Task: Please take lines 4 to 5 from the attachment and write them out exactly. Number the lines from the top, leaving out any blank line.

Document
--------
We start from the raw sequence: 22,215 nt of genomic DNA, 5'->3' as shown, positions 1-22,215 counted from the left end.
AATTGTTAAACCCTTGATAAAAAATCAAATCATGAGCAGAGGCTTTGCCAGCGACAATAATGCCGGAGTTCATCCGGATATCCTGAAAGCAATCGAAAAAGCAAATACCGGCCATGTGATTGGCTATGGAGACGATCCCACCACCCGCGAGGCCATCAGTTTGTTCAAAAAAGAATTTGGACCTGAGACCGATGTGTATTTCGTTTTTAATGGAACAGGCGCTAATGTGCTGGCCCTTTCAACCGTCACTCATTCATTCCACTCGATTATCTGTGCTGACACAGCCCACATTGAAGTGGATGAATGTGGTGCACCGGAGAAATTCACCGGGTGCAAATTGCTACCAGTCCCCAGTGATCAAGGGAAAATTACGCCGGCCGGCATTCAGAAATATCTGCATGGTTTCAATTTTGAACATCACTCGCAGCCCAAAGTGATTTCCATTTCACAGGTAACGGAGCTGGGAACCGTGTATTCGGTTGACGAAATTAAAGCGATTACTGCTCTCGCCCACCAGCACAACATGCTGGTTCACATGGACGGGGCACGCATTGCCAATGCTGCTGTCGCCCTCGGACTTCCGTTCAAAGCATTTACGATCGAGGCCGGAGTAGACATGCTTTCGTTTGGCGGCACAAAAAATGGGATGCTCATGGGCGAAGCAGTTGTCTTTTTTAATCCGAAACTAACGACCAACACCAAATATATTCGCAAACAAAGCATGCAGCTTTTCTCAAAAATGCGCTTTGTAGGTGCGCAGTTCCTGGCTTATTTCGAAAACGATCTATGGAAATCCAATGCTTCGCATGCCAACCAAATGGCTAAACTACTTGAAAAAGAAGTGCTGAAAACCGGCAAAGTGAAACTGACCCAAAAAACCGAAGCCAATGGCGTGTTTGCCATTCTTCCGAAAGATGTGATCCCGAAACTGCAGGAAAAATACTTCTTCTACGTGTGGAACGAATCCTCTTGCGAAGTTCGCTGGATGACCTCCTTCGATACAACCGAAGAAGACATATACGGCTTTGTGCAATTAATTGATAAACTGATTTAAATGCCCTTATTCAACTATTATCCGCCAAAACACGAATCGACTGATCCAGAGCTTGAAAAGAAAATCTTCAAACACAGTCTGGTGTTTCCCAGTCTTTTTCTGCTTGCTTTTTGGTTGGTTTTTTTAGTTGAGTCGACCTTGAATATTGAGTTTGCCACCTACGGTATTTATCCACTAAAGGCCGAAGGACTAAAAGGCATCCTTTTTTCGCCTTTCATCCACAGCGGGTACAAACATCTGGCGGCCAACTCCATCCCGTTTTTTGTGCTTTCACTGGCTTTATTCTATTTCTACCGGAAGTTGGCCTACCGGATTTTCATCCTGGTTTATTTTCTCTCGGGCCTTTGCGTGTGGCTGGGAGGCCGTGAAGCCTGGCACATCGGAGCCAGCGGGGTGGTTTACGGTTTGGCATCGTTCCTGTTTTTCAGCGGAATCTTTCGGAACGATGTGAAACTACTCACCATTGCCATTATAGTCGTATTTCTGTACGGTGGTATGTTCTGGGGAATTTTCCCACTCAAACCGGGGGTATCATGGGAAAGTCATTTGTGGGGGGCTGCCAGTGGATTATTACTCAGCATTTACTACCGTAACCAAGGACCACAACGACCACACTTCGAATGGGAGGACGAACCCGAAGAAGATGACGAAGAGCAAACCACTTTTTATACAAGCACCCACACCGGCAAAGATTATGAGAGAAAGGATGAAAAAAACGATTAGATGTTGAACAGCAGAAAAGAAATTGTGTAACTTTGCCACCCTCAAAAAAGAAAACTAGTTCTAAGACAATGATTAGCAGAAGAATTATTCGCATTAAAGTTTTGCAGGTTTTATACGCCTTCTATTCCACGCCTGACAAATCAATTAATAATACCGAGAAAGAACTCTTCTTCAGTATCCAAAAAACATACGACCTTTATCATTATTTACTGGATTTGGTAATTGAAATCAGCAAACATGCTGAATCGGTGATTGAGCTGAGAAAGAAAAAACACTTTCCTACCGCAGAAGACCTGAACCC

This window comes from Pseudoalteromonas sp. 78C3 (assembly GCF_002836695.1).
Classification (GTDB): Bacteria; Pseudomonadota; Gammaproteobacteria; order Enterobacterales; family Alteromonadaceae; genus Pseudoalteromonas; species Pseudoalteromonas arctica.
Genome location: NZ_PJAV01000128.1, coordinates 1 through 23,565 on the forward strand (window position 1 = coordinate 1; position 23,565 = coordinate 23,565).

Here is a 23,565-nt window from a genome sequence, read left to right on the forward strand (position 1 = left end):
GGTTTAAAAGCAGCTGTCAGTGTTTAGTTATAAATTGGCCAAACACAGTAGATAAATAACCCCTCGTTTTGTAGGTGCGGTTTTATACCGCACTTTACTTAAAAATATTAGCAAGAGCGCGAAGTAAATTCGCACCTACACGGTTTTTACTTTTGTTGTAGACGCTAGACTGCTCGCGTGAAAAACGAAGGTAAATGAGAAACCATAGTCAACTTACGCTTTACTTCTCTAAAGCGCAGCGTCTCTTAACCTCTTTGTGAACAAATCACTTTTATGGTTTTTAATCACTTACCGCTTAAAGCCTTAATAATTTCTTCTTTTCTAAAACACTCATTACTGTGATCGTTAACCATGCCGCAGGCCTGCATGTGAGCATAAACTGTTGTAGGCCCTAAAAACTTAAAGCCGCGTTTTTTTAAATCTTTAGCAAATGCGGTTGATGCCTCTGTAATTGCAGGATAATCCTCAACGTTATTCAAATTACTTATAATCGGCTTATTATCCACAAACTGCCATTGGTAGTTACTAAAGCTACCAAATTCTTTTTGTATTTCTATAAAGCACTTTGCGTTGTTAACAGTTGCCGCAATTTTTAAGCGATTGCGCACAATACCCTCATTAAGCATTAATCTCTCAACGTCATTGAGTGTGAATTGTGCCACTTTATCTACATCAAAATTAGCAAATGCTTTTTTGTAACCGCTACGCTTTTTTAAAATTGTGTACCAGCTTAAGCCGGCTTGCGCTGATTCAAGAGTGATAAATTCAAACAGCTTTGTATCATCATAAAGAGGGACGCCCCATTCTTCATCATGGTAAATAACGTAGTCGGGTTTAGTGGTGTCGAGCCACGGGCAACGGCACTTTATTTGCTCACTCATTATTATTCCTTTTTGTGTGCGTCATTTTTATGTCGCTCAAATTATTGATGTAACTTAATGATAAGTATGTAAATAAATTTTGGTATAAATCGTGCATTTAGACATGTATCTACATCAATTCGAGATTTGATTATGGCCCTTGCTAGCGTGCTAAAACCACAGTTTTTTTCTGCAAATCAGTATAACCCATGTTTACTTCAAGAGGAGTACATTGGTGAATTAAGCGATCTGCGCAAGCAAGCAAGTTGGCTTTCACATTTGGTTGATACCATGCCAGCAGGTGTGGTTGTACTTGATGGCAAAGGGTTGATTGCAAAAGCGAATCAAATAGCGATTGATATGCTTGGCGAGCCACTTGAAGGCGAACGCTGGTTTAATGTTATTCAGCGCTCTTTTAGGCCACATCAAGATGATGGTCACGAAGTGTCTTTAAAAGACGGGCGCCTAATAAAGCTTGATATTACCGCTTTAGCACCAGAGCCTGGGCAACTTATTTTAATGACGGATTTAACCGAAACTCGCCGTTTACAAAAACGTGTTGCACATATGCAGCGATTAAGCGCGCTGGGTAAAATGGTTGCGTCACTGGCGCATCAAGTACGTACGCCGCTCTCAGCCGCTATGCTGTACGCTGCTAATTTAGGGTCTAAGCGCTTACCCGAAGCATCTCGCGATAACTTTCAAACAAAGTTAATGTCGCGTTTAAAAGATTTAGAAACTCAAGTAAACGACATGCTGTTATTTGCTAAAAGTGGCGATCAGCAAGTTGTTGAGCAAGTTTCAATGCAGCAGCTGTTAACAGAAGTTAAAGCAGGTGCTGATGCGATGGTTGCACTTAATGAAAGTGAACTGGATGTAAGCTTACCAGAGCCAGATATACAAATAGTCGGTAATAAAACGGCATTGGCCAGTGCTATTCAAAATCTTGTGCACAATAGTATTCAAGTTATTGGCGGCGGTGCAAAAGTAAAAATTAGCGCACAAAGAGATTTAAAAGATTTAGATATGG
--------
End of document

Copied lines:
Classification (GTDB): Bacteria; Pseudomonadota; Gammaproteobacteria; order Enterobacterales; family Alteromonadaceae; genus Pseudoalteromonas; species Pseudoalteromonas arctica.
Genome location: NZ_PJAV01000128.1, coordinates 1 through 23,565 on the forward strand (window position 1 = coordinate 1; position 23,565 = coordinate 23,565).